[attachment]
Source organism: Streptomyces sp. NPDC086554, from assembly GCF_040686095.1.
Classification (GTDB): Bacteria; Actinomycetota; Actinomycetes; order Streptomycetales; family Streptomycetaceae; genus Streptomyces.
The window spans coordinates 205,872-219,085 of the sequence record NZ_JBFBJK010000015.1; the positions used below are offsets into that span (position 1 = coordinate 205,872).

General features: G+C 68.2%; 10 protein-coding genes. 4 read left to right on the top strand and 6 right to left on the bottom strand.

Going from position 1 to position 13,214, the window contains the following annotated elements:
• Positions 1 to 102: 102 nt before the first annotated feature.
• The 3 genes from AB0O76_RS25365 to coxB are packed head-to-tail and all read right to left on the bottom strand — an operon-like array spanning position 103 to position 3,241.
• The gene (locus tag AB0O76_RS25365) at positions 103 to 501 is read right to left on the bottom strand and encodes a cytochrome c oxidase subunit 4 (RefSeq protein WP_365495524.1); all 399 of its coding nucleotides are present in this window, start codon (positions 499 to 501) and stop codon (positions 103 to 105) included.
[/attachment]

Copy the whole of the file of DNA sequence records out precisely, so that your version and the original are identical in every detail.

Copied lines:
Source organism: Streptomyces sp. NPDC086554, from assembly GCF_040686095.1.
Classification (GTDB): Bacteria; Actinomycetota; Actinomycetes; order Streptomycetales; family Streptomycetaceae; genus Streptomyces.
The window spans coordinates 205,872-219,085 of the sequence record NZ_JBFBJK010000015.1; the positions used below are offsets into that span (position 1 = coordinate 205,872).

General features: G+C 68.2%; 10 protein-coding genes. 4 read left to right on the top strand and 6 right to left on the bottom strand.

Going from position 1 to position 13,214, the window contains the following annotated elements:
• Positions 1 to 102: 102 nt before the first annotated feature.
• The 3 genes from AB0O76_RS25365 to coxB are packed head-to-tail and all read right to left on the bottom strand — an operon-like array spanning position 103 to position 3,241.
• The gene (locus tag AB0O76_RS25365) at positions 103 to 501 is read right to left on the bottom strand and encodes a cytochrome c oxidase subunit 4 (RefSeq protein WP_365495524.1); all 399 of its coding nucleotides are present in this window, start codon (positions 499 to 501) and stop codon (positions 103 to 105) included.